Inquisitivism is a descriptive approach to designing instruction. It shares many of the same principles as minimalism but offers two key principles or components that set it apart. These two principles are co-dependent in the sense that the second principle cannot be realized without the first. The first principle of the inquisitivist approach is the removal of the fear that many adults have when first faced with learning to use technology. Many adults who are new to technology are virtually paralyzed when placed in front of a computer. The fear of “breaking something” or perhaps the fear of looking or feeling foolish often prevents these adults from embracing computers and technology (DeLoughry, 1993; Shull & Weiner, 2000).

The second most significant, or dependent, principle is the stimulation of inquisitivism. By designing instruction that reduces the “hurt level” and encourages the “HHHMMM??? What does this button do?” approach/attitude to learning, adults can be encouraged to learn in a similar fashion that children learn (Harapnuik, 1998). Exploring and discovering the power and potential of computers, and technology in general, can be an exciting and stimulating process if the learner is confident that they “can’t break the system” or that the system “won’t break them.” With fear reduced and the inquisitive nature stimulated, it can be argued that adults can have almost the same level of success with technological learning as children. An inquisitivist approach to learning technology is essential because technology is dynamic and is rapidly changing, forcing learners to continually adapt to these changes.

Another significant factor about inquisitivism is that the approach was developed (and continues to evolve) during the development and continued delivery of the Nethowto web-based course.  The development of the inquisitivist approach was a practical response to a need and was the result of a search for a theoretical foundation for the design, development, and delivery of the course. As Nethowto evolved, it became clear that many of the principles that ultimately became foundational to inquisitivism were at work in the development of the course.

In 1997 and 1998, the third and fourth year the Nethowto course was delivered and the second and third year it was delivered exclusively online, the minimalist approach was researched and even though it was originally designed as an approach for document design, components of its rubric seemed very appropriate to, and were applied to, Nethowto. During this time it became apparent that even though minimalism satisfied many of the instructional design needs of Nethowto and had the potential of providing a sound theoretical foundation for the course, it was lacking in two key areas—fear removal and social interaction. Kearsley (1998) affirmed the “solid theoretical foundation for minimalism” (p. 395) but also pointed out that it does have theoretical gaps. The most significant gap in minimalism is that it does not address the social aspect of learning (Kearsley, 1998). A lesser gap is that minimalism has not been tested in a variety of media, specifically online systems. As a result the adaptation of minimalism proceeded and, inquisitivism was formalized in 1998 (Harapnuik). Table 1 offers a comparison of inquisitivism to the constructivist learning environments (CLE) and minimalist rubric from which it ultimately evolved.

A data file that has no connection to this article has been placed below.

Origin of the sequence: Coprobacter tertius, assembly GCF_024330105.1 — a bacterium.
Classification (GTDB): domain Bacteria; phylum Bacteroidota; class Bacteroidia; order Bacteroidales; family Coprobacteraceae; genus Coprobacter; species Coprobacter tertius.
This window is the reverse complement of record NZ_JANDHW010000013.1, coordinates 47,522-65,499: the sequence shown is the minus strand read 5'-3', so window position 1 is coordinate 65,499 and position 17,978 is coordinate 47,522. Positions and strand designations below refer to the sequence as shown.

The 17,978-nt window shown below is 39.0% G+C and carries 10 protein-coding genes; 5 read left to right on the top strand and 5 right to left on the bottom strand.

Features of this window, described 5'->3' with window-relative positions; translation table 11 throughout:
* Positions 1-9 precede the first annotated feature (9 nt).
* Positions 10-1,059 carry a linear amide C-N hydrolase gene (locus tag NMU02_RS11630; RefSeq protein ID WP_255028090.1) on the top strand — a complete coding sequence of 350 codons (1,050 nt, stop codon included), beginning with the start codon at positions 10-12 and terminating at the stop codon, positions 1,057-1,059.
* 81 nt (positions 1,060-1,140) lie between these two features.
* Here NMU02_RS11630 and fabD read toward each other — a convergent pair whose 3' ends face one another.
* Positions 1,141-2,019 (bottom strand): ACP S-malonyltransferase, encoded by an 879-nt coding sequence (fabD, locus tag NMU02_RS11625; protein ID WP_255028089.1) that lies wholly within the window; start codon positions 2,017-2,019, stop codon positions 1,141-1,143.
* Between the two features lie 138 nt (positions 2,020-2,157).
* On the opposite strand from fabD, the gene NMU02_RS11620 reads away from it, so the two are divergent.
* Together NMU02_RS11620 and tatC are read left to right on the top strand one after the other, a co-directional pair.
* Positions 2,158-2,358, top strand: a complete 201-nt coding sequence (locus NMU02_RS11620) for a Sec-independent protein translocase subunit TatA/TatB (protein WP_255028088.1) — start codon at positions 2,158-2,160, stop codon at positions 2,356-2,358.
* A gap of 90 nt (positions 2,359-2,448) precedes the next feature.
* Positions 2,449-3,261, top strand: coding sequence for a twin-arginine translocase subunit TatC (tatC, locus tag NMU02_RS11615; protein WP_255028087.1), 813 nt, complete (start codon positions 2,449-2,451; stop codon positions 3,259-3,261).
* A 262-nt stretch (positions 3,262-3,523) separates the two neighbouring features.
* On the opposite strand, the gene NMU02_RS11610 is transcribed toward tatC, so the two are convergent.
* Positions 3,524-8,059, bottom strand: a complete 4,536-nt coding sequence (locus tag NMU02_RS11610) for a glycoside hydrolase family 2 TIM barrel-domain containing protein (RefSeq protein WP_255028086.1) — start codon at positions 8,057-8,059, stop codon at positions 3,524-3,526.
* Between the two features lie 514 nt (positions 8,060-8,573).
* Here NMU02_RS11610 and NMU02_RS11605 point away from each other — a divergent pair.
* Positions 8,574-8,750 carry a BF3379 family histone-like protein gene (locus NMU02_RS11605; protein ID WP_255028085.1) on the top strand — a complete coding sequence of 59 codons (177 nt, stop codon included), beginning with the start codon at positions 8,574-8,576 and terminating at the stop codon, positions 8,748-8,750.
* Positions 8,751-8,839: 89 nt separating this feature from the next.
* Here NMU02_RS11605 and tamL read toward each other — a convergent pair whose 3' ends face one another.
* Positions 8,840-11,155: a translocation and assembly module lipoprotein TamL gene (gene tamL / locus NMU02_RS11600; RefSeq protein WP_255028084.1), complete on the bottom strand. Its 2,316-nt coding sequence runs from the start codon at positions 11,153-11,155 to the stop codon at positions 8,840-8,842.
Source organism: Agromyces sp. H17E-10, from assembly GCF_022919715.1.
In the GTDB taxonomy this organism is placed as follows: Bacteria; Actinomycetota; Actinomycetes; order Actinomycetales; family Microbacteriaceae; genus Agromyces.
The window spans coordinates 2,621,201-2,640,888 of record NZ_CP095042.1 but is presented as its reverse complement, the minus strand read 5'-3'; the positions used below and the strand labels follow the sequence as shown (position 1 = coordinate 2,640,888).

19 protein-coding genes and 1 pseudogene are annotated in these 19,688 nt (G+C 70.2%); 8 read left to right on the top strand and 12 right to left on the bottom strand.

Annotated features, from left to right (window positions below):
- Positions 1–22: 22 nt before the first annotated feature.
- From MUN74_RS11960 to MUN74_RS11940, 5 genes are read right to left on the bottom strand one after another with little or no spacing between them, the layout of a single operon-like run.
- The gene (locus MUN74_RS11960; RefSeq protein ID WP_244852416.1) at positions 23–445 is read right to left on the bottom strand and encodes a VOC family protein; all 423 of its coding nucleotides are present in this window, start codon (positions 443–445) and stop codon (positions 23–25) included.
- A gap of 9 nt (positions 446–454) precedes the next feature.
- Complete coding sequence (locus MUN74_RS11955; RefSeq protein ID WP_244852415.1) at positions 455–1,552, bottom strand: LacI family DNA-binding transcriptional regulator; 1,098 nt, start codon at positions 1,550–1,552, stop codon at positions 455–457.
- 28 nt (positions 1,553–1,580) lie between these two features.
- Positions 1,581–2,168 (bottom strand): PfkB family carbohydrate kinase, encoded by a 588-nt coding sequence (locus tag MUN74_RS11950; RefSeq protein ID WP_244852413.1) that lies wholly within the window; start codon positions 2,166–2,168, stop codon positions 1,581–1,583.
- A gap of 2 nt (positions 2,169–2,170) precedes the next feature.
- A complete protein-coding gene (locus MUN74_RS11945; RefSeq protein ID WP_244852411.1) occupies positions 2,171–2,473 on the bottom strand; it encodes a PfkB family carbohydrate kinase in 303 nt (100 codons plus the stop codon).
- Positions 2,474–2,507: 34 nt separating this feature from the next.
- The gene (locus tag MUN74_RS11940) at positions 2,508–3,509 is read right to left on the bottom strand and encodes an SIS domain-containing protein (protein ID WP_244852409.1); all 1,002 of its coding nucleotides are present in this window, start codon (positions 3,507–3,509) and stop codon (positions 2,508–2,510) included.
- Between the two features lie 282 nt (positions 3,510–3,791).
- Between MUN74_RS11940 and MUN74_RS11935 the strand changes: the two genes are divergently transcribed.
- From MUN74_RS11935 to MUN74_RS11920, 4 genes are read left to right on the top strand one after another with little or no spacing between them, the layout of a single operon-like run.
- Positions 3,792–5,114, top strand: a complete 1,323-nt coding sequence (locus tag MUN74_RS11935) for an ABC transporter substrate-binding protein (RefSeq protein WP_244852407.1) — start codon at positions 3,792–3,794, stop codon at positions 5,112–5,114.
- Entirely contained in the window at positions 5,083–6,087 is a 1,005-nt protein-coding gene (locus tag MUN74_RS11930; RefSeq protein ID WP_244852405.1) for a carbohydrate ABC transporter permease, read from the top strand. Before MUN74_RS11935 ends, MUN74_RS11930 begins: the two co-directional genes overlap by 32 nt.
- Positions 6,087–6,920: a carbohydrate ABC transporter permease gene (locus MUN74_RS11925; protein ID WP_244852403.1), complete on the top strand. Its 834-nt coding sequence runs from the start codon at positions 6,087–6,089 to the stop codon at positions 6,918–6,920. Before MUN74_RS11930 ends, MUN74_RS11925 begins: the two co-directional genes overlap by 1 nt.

Constructivist Learning Environments



Provide multiple representation of reality

Avoid oversimplification of instruction by representing the natural complexity of the real world

Present authentic task (contextualizing rather than abstracting)

Foster reflective practice

Focus on knowledge construction, not reproduction

Enable context-dependent and content-dependent knowledge construction

Support collaborative construction of knowledge through social negotiations not competition among learners for recognition.

Reasoning and Improvising

Getting started fast

Training on real tasks

Using the situation

Reading in any order

Supporting error recognition and recovery

Developing optimal training designs

Exploiting prior knowledge

Fear removal

Stimulation of Inquisitiveness

Getting started fast

Using the system to learn the system

Discovery learning

Modules can be completed in any order

Supporting error recognition and recovery

Developing optimal training designs

Forum for discussion and exploiting prior knowledge

Real world assignments

It must be noted that many of the same principles apply to all three approaches. For example, all three approaches share the need for students to work on real world tasks in genuine settings. As would be expected of constructivist approaches, all three emphasize knowledge construction, whether it is called reasoning and improvising or discovery learning. Since inquisitivism is an adaptation of minimalism, it shares even more of the same principles. Inquisitivism is continually evolving, but there are currently ten key concepts/components that make up the approach.

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